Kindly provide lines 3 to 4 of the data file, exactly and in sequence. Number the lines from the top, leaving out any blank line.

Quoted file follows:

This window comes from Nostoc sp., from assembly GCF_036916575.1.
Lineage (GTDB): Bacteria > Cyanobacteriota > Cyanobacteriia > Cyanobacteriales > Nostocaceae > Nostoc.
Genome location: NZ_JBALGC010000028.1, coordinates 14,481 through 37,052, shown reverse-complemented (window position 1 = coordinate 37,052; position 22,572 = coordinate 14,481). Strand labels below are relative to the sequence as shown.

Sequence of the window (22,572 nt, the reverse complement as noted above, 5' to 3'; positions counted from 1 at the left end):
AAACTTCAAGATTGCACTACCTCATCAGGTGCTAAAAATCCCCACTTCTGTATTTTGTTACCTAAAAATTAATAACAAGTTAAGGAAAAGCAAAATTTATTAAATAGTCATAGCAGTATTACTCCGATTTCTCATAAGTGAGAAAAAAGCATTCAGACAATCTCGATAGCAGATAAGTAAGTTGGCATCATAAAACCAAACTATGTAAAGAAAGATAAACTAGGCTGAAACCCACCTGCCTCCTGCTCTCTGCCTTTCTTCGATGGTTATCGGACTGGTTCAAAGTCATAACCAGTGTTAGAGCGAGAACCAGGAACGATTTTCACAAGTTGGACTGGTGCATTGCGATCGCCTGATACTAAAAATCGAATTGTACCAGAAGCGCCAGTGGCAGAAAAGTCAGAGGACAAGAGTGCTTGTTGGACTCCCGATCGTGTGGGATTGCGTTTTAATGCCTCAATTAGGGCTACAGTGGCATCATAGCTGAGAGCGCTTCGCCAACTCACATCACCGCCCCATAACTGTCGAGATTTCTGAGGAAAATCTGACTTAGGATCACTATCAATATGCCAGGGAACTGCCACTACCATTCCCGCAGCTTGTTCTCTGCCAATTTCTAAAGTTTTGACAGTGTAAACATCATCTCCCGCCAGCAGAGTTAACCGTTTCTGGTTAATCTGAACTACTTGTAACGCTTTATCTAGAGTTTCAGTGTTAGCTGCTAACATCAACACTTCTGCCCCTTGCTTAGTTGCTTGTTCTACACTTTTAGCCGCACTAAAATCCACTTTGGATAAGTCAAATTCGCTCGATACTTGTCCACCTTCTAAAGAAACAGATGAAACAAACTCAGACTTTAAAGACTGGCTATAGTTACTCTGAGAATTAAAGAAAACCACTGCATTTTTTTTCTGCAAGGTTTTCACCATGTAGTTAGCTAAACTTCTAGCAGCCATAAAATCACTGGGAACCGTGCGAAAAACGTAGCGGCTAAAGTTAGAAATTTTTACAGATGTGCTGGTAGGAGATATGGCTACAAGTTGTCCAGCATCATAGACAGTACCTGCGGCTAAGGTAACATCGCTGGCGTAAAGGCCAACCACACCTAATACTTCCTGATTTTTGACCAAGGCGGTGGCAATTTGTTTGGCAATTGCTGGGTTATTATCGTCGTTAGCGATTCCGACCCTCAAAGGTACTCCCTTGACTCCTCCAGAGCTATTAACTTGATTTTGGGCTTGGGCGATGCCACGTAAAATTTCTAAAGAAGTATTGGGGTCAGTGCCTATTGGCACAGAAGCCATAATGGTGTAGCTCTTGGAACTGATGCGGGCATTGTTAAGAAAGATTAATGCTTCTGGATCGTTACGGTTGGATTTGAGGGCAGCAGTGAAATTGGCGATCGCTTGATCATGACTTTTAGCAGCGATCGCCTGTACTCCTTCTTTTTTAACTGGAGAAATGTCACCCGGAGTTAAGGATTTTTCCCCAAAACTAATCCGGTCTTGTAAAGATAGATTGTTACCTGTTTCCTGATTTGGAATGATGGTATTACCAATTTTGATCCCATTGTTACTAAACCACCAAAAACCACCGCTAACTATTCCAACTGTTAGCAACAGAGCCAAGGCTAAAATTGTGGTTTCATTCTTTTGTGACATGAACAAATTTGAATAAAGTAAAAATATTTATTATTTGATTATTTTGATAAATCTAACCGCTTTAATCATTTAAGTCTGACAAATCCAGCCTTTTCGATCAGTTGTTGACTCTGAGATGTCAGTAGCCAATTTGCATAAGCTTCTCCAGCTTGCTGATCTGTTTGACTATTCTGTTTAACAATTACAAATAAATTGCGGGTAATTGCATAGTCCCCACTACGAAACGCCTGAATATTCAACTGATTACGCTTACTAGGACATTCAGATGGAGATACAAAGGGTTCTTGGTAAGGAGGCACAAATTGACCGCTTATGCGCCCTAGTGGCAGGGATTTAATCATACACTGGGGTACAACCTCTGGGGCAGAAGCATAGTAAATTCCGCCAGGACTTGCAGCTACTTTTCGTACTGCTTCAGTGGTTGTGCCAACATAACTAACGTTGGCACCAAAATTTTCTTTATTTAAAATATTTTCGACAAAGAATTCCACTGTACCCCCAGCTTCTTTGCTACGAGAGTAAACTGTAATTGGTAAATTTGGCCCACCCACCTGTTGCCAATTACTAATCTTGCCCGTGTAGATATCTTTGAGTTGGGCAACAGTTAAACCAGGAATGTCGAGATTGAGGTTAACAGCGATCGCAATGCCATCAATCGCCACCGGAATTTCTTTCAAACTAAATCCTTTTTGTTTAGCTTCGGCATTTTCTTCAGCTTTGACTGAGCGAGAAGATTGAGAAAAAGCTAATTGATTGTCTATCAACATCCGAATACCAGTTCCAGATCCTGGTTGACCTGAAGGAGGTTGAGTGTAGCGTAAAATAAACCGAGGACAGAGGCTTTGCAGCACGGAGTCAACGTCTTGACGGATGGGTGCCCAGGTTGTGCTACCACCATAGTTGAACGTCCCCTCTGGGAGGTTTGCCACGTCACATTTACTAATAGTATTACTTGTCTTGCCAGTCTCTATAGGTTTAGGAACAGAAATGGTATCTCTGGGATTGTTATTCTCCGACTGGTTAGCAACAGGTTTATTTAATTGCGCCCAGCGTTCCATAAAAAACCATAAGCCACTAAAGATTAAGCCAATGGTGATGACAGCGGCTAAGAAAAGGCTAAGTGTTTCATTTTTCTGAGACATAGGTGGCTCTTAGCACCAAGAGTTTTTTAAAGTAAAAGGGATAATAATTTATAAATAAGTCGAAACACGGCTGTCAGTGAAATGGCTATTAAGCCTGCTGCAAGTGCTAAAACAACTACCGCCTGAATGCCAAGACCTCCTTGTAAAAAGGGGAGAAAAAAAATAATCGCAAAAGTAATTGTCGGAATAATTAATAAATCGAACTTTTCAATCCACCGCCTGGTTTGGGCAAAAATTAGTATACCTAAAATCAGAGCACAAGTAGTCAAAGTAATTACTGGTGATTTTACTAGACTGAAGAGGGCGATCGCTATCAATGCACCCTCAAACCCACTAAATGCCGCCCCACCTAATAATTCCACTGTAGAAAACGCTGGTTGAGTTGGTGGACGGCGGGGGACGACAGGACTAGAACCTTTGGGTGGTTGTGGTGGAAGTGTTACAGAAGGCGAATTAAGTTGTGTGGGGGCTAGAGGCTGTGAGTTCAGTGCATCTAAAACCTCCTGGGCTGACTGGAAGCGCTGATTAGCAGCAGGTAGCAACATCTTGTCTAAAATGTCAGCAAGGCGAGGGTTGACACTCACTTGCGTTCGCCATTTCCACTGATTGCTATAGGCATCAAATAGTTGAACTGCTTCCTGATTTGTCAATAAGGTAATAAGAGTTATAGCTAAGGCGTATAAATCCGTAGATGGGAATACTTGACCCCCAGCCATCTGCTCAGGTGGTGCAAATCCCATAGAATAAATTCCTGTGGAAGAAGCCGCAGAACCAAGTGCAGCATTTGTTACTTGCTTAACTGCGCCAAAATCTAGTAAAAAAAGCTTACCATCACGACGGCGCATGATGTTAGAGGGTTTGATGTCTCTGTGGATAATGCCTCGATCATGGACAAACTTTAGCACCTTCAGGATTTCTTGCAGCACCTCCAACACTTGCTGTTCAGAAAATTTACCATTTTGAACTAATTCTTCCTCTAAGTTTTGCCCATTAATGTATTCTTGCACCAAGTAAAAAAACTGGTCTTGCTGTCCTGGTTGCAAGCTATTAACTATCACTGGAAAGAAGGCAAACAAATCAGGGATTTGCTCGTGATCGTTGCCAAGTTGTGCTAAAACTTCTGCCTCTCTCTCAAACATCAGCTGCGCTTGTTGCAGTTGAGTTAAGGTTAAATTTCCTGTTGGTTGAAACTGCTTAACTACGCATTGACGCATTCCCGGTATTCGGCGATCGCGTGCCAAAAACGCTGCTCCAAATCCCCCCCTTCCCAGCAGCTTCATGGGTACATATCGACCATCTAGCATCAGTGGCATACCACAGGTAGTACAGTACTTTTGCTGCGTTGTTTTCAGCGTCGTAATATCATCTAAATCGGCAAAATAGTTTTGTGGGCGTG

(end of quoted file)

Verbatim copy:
Genome location: NZ_JBALGC010000028.1, coordinates 14,481 through 37,052, shown reverse-complemented (window position 1 = coordinate 37,052; position 22,572 = coordinate 14,481). Strand labels below are relative to the sequence as shown.

Sequence of the window (22,572 nt, the reverse complement as noted above, 5' to 3'; positions counted from 1 at the left end):